Charles Lee Montgomery, Donald LeRoy Brown, Robert F. M. Cornman, and Thomas W. Siegler saved George A. Zappone and John A. Thomas, Sr., from drowning, Industry, Pennsylvania, January 9, 2005. Zappone, 44, and Thomas, 35, were crewmembers of a 108-foot towboat that, pushing six barges on the Ohio River, was swept by the extremely swift current through an open gate of a dam at night. The boat came to rest upright in very turbulent water below the dam, at a point about 30 feet from the structure. Only a few feet of the boat’s pilothouse were visible above the water, which was frigid, as was the air. Shouting for help, Zappone and Thomas held to a ladder affixed to the pilothouse for more than an hour. Montgomery, 41, was the pilot of a 66foot towboat that was moored several miles downstream. Learning of the accident, he took his boat to the scene, accompanied by his crew, Brown, 24, lead deckhand; Cornman, 36, deckhand; and Siegler, 47, lead deckhand. Careful to avoid debris and the breakaway barges, Montgomery positioned his vessel in the turbulent water in close proximity to the submerged one. He worked to hold the boat in place, to keep it from being drawn to the dam by a strong back flow. Although the lower deck was swamped, Brown, Cornman, and Siegler threw life rings from there to Zappone and Thomas. Zappone grasped one of the rings and was pulled aboard the rescue boat by its crew. Siegler tended him inside the craft as Brown and Cornman then pulled Thomas in and lifted him aboard. Montgomery rode his boat with the downstream current, then turned it around and took it to the safety of a nearby power plant. Zappone and Thomas were taken to the hospital, where they were treated for hypothermia and other injuries. Four other men aboard their boat were claimed by the accident.
78376-9058 / 78378-9059 / 78377-9060 / 78379-9061
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Henry H. Garvey III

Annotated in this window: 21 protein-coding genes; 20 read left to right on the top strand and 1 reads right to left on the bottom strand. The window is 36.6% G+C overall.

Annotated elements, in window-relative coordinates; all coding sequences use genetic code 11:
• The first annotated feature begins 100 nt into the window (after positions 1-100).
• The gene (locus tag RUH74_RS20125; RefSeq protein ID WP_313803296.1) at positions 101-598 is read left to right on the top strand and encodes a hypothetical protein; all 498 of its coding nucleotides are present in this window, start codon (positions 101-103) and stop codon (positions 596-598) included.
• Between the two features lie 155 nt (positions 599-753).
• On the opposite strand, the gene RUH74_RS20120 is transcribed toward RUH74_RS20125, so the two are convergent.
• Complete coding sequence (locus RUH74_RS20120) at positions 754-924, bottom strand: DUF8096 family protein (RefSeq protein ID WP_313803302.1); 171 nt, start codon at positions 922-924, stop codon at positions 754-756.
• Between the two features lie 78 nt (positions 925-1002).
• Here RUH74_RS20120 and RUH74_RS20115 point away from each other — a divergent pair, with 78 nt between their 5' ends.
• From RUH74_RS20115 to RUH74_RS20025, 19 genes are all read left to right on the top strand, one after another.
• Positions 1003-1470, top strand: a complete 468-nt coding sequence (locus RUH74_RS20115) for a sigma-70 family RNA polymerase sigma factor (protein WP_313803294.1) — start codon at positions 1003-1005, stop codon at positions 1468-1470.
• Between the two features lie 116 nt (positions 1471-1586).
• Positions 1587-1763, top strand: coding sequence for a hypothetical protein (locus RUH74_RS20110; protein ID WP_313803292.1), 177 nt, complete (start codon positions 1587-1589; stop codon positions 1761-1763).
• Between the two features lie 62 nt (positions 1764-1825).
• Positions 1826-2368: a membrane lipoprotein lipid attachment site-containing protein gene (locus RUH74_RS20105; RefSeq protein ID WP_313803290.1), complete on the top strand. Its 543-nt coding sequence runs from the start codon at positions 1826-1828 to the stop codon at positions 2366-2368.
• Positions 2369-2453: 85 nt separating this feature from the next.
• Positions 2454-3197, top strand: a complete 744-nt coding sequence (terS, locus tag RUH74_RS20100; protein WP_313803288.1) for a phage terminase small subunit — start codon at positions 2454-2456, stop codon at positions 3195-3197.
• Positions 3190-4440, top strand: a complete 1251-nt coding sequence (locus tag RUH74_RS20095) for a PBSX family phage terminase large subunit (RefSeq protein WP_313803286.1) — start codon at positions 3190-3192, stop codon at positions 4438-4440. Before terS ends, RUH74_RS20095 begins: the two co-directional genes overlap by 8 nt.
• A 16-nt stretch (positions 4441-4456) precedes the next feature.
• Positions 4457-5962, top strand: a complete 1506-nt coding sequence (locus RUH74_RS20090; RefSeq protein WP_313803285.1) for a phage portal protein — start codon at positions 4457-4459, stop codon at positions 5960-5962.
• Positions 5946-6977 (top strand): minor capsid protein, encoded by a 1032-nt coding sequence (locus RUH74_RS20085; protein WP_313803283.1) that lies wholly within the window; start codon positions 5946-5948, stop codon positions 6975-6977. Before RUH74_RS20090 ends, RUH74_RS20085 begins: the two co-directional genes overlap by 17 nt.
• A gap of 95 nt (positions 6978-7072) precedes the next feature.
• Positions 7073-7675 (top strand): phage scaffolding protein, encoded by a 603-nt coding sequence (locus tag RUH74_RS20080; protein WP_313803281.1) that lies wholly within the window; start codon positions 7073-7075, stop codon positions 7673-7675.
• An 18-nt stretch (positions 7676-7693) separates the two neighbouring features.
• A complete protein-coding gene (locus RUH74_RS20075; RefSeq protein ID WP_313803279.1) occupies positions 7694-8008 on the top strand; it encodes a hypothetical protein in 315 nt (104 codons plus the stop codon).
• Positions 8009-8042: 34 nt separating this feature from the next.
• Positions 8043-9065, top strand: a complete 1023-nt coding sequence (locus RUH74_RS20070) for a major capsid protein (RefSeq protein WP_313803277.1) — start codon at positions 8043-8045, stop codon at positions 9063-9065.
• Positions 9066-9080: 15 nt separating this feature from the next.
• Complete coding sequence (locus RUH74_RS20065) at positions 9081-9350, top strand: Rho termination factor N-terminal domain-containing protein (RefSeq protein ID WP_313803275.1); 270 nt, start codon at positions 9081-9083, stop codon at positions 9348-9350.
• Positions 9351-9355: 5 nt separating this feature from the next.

Henry H. Garvey III and Gregory Deighan helped to save Ezekiel T. Wentworth from suffocation, Newburyport, Massachusetts, August 20, 2005. Wentworth, 24, was working with a sealant in an eight-footdeep concrete cistern that was located below ground under the utility room of a house. The sealant vapors ignited, causing an explosion that was heard throughout the neighborhood. Wentworth was severely burned and lay unconscious on the floor of the cistern. Those responding to the scene included Garvey, 42, manager, and Deighan, 43, data sales manager. Dense smoke filled the utility room and even denser smoke issued from the cistern, access to which was through a hatch in the floor of the room. Learning that Wentworth was inside the cistern, Garvey stepped onto a stepladder in the cistern located beneath the hatch. Holding his breath, he descended to the floor. Unable to locate Wentworth, Garvey climbed partially through the hatch for air. Again he descended, that time with a piece of cut hose as a makeshift breathing tube. Inhaling the acrid smoke, Garvey returned to the hatch. With the aid of flashlights assembled by others, Wentworth was seen on the floor, not far from the base of the stepladder. A third time Garvey descended into the cistern. He dragged Wentworth to the ladder and propped him there, then he ascended the hatch and asked for help. Deighan entered the cistern, and he and Garvey hoisted Wentworth up the ladder to the hatch. Other men pulled Wentworth from the cistern, and Garvey and Deighan followed him out. Wentworth required extensive hospitalization for treatment, including several surgeries, of his burns. Garvey and Deighan were treated at the hospital for smoke inhalation, Garvey being detained overnight. They recovered.